Five years and hundreds of thousands of public comments later, what has amounted to a moratorium on shale-gas drilling in New York remains in place.
Tuesday marks the five-year anniversary of the state’s official move to put large-scale hydrofracking permit applications on hold, a period of time opponents of the technique say speaks to their strength and advocates say points to a display of political indecision.
The Joint Landowners Coalition of New York, a statewide group of pro-drilling landowners, is hosting a news conference in Binghamton to mark the anniversary. A five-year delay is “ridiculous” and landowners are “fed up,” the group wrote in a memo to local organizations.
Many environmental and anti-fracking groups, citing the potential for damage to water supplies and community character, have called on the state to either ban shale-gas drilling or implement a lengthier moratorium.
Then Gov. David Paterson officially put high-volume fracking on pause in New York on July 23, 2008, when he ordered the Department of Environmental Conservation to conduct an in-depth environmental review of the technique and craft permitting guidelines.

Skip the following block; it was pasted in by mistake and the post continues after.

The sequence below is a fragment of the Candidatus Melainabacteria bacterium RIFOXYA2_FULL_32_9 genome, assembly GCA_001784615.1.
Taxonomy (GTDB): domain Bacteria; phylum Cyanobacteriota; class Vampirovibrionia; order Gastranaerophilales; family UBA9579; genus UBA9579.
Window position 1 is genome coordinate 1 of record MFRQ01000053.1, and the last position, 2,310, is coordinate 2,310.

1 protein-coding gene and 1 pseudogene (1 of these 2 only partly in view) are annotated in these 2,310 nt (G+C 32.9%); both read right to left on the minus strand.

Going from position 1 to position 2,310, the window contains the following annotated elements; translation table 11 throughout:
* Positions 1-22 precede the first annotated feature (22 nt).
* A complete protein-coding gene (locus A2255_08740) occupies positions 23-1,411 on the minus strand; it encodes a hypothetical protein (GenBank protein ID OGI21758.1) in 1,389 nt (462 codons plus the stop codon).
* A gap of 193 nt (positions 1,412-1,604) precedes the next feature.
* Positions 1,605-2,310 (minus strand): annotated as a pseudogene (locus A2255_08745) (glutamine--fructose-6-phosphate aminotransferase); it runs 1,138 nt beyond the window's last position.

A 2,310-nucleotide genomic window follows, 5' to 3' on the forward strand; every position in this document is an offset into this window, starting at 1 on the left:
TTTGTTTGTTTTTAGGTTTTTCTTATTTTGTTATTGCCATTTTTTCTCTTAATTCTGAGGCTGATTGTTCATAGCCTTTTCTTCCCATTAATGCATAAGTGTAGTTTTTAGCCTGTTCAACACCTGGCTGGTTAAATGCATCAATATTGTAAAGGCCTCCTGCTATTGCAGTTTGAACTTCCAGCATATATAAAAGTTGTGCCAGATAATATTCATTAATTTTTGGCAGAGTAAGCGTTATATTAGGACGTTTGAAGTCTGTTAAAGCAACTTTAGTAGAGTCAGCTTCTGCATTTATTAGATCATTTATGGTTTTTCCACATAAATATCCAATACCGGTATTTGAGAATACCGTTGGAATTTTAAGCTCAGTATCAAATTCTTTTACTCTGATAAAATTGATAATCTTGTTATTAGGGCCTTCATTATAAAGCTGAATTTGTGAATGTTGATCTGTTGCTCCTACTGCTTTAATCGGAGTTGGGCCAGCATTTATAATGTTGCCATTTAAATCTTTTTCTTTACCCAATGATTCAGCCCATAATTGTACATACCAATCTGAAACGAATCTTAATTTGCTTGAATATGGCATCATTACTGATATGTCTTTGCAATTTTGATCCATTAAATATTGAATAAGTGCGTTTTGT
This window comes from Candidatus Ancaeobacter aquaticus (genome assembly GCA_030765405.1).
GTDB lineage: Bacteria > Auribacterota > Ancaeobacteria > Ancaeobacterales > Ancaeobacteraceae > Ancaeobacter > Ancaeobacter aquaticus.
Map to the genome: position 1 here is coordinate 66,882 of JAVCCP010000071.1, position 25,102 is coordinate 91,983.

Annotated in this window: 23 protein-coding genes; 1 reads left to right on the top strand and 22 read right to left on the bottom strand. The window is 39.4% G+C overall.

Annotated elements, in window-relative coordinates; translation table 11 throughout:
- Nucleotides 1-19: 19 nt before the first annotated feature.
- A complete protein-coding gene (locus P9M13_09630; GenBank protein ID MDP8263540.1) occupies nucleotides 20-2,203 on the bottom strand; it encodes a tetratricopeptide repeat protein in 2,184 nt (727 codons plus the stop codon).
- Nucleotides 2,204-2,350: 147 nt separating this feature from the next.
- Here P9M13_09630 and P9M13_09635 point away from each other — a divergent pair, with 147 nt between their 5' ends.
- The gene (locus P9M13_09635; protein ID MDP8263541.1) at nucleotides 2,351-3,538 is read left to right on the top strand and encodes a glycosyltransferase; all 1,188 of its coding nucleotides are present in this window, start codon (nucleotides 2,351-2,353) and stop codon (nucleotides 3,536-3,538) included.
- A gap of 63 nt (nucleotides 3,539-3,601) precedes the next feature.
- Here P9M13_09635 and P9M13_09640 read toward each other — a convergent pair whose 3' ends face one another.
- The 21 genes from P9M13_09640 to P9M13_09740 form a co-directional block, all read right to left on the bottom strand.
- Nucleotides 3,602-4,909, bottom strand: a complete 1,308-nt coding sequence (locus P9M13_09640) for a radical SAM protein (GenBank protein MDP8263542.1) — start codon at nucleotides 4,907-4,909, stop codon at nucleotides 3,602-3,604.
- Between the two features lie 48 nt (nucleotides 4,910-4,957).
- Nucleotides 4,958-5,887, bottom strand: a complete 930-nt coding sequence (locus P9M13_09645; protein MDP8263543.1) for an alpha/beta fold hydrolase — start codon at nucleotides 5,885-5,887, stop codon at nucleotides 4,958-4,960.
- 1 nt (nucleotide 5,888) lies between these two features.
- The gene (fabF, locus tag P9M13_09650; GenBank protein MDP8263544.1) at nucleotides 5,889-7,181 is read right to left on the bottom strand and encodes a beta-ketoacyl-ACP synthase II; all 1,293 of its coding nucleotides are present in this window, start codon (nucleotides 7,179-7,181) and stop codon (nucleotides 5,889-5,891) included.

“Natural gas exploration has the potential to increase domestic supplies of natural gas, create jobs, expand the tax base and benefit the upstate economy,” Paterson said in a statement at the time. “My administration is committed to working with the public and local governments to ensure that if the drilling goes forward, it takes place in the most environmentally responsible way possible.”
The review, known as the Supplemental Generic Environmental Impact Statement, has continued ever since, with Gov. Andrew Cuomo’s administration inheriting it when he took office in 2011. Last year, Health Commissioner Nirav Shah was asked to review the DEC’s work before a final fracking decision is made; Despite saying in January his work would be completed in “a few weeks,” Shah’s review remains incomplete.
(AP File Photo)